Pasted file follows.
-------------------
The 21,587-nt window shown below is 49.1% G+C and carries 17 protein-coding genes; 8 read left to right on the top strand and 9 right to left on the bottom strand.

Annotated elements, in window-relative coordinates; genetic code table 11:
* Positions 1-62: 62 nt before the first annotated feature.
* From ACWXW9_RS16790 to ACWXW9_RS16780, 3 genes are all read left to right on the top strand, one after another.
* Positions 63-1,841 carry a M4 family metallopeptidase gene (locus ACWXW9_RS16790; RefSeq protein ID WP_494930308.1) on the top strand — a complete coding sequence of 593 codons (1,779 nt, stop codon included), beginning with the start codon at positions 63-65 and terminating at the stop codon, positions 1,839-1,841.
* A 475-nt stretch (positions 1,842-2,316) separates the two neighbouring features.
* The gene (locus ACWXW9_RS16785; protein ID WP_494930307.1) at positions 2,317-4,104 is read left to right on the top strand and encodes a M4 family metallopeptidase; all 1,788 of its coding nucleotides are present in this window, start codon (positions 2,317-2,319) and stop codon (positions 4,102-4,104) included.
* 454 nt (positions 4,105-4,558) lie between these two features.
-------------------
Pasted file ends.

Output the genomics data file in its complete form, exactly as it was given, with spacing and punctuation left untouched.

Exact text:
The 21,587-nt window shown below is 49.1% G+C and carries 17 protein-coding genes; 8 read left to right on the top strand and 9 right to left on the bottom strand.

Annotated elements, in window-relative coordinates; genetic code table 11:
* Positions 1-62: 62 nt before the first annotated feature.
* From ACWXW9_RS16790 to ACWXW9_RS16780, 3 genes are all read left to right on the top strand, one after another.
* Positions 63-1,841 carry a M4 family metallopeptidase gene (locus ACWXW9_RS16790; RefSeq protein ID WP_494930308.1) on the top strand — a complete coding sequence of 593 codons (1,779 nt, stop codon included), beginning with the start codon at positions 63-65 and terminating at the stop codon, positions 1,839-1,841.
* A 475-nt stretch (positions 1,842-2,316) separates the two neighbouring features.
* The gene (locus ACWXW9_RS16785; protein ID WP_494930307.1) at positions 2,317-4,104 is read left to right on the top strand and encodes a M4 family metallopeptidase; all 1,788 of its coding nucleotides are present in this window, start codon (positions 2,317-2,319) and stop codon (positions 4,102-4,104) included.
* 454 nt (positions 4,105-4,558) lie between these two features.